Sunday, November 29, 2020

The Mass Kaddish started with Miss Baghdad, 1947

Update: 15,000 institutions and individuals signed up to the Mass Kaddish this year, a record.

This weekend, many synagogues around the world will be reciting kaddish for Jews  buried in inaccessible cemeteries in Arab lands. Writing in the Jerusalem Post, Ashley Perry describes how the initiative was born, and its unlikely link with a 1947 beauty queen:

 

Jewish cemetery, Sadr city, Baghdad

Many will remember how in 2017 Miss Iraq Sarah Idan was forced out of her country after sharing a photograph on social media of her posing at that year’s Miss Universe contest in Las Vegas with Israel’s representative. Idan was ostracized in her country but became an international cause célèbre, invited to speak by many Jewish and Zionist organizations, including at the United Nations.

 However, this unique turn of events had many other ramifications that could not be foreseen. As a result of this episode, the person (whose name cannot be published due to death threats) who ran the Miss Iraq contest lost their government funding and sponsorships and went looking for other sources of revenue. He learned that the first-ever Miss Iraq was a Jewish woman named Renée Dangoor, who was crowned in 1947 in Baghdad, and her son, David Dangoor, is a prominent philanthropist and businessman living in London.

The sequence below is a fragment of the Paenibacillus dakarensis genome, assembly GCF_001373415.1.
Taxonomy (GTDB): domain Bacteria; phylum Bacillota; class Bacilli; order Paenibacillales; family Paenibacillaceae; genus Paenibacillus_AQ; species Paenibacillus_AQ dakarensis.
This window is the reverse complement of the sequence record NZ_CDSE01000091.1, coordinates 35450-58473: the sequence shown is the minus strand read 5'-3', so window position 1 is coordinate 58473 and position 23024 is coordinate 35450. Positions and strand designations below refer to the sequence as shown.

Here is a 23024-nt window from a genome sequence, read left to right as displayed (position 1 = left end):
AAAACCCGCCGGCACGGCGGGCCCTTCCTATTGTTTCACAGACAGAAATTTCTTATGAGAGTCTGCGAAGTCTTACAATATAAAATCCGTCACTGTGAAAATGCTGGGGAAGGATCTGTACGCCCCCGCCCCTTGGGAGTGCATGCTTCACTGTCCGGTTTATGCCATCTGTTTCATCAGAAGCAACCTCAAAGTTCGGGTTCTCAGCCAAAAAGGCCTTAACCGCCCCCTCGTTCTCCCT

Reaching out to the global Jewish Iraqi community around the Diaspora looking for Renée’s son, the pageant owner stumbled upon Sass Peress, an Iraqi Jew who lives in Montreal and a relative of Dangoor’s. Peress agreed to help but asked him for a favor in return for the contact. Peress asked if he knew a certain cemetery in Baghdad where his paternal grandfather was buried, although lacking the exact location. 

Within 72 hours, Peress was sent a picture of his grandfather’s grave in Sadr City. When he saw that the grave and others in the cemetery were in such dire condition, he asked the Iraqi to record for posterity as many of the names on other graves as possible. Then came the sad realization that Peress would probably never be able to stand over his ancestors’ graves and recite the mourners’ Kaddish. 

Not just him, but few of the almost one million Jews, and their descendants, who fled or were pushed out of Arab countries during the last century would be able to visit or tend to their family’s graves. Peress decided that he would organize a few local synagogues to say a mass Kaddish prayer on the Shabbat closest to November 30, which due to a law passed in the Knesset in 2014, is officially the Day of Commemoration to Mark the Departure and Expulsion of Jews from the Arab Countries and Iran.

 He found that many Jews from the Middle East and North Africa had similar stories to his – and worse – with many cemeteries in the region either completely destroyed or in a high level of neglect and disrepair.



Mass kaddish will  honour Jews buried in Arab lands

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